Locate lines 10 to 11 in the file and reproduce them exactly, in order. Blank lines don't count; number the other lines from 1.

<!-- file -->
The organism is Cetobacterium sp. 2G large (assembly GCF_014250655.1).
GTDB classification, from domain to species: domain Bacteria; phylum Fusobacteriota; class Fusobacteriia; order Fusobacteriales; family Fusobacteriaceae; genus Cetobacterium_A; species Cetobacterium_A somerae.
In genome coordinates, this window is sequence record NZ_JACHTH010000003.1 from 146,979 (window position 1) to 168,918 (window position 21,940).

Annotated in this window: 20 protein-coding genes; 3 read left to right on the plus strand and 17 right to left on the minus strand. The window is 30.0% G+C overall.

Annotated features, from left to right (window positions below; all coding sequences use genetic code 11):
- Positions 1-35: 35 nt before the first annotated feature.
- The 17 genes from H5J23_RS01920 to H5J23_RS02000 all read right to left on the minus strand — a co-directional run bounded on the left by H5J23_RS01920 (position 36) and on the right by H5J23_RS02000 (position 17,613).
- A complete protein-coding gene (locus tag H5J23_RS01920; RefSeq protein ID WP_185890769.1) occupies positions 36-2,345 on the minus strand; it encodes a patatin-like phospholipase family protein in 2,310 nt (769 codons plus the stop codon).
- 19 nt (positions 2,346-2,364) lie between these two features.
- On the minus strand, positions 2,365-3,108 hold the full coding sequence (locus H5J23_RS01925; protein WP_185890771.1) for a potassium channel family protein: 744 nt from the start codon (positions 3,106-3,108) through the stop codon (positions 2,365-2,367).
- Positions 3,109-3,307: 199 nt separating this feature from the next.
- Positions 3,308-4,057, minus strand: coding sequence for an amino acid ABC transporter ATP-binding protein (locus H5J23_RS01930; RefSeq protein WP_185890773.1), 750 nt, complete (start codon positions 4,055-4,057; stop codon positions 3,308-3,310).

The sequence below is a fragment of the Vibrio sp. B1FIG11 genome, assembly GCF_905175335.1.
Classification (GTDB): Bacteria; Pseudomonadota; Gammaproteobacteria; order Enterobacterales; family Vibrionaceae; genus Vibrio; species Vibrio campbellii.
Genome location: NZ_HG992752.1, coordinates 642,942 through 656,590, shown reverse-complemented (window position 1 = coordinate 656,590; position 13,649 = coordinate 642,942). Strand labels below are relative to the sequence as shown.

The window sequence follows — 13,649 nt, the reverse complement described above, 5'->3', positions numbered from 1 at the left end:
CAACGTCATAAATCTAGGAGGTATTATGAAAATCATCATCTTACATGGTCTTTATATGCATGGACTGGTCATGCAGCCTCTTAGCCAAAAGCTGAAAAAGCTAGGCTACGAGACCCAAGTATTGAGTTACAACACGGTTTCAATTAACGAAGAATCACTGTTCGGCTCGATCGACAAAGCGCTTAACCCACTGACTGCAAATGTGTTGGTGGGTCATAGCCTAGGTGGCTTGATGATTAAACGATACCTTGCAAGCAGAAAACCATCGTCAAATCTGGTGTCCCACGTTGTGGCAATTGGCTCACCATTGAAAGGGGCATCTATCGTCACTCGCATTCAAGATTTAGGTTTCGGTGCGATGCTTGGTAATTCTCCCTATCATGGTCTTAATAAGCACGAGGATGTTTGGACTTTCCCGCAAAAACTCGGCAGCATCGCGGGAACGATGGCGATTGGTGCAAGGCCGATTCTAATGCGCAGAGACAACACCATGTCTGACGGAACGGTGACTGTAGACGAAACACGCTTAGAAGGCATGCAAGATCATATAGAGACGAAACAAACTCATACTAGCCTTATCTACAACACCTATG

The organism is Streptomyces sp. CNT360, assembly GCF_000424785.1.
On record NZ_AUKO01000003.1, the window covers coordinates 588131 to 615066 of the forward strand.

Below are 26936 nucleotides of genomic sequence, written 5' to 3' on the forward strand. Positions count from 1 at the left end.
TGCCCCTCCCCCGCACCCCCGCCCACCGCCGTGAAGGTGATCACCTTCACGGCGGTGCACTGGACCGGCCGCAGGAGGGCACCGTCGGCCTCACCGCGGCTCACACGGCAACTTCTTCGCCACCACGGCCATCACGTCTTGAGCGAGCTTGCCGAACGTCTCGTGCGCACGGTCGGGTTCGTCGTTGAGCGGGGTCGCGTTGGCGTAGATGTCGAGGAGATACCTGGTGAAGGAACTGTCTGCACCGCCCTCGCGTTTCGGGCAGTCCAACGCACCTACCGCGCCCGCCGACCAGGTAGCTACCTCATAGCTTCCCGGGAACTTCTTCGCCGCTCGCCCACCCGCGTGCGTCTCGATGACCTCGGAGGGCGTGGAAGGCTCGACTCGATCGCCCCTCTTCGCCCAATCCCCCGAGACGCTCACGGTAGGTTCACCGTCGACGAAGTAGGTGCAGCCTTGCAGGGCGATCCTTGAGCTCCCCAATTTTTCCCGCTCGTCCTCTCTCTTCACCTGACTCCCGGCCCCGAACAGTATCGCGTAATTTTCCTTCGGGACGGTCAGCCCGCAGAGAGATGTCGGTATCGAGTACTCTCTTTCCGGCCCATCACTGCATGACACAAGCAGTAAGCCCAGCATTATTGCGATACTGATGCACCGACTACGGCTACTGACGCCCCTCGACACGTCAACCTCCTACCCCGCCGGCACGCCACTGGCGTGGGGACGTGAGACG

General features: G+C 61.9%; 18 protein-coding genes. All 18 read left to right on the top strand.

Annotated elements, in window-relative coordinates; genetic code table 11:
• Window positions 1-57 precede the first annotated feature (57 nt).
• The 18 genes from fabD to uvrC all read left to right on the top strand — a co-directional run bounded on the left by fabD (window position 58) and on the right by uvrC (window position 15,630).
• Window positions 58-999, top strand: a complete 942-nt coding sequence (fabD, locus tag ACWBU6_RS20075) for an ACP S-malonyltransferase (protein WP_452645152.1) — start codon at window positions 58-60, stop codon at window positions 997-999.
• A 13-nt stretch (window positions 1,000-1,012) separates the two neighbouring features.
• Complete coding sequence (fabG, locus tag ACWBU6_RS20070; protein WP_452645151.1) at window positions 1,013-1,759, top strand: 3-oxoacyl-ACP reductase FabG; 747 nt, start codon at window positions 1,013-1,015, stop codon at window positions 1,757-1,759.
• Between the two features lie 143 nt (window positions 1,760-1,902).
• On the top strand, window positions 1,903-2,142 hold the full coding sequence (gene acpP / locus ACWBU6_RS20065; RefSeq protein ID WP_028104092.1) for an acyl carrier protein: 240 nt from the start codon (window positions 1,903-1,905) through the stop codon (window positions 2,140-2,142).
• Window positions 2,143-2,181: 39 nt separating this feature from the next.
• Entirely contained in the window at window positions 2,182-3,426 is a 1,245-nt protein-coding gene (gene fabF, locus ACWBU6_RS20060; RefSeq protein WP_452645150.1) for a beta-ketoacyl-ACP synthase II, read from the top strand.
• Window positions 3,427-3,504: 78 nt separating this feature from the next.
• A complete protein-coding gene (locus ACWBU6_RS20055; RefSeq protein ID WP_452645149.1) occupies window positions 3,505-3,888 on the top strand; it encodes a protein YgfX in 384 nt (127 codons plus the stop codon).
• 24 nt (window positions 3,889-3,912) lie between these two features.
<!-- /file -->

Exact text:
- On the minus strand, positions 2,365-3,108 hold the full coding sequence (locus H5J23_RS01925; protein WP_185890771.1) for a potassium channel family protein: 744 nt from the start codon (positions 3,106-3,108) through the stop codon (positions 2,365-2,367).
- Positions 3,109-3,307: 199 nt separating this feature from the next.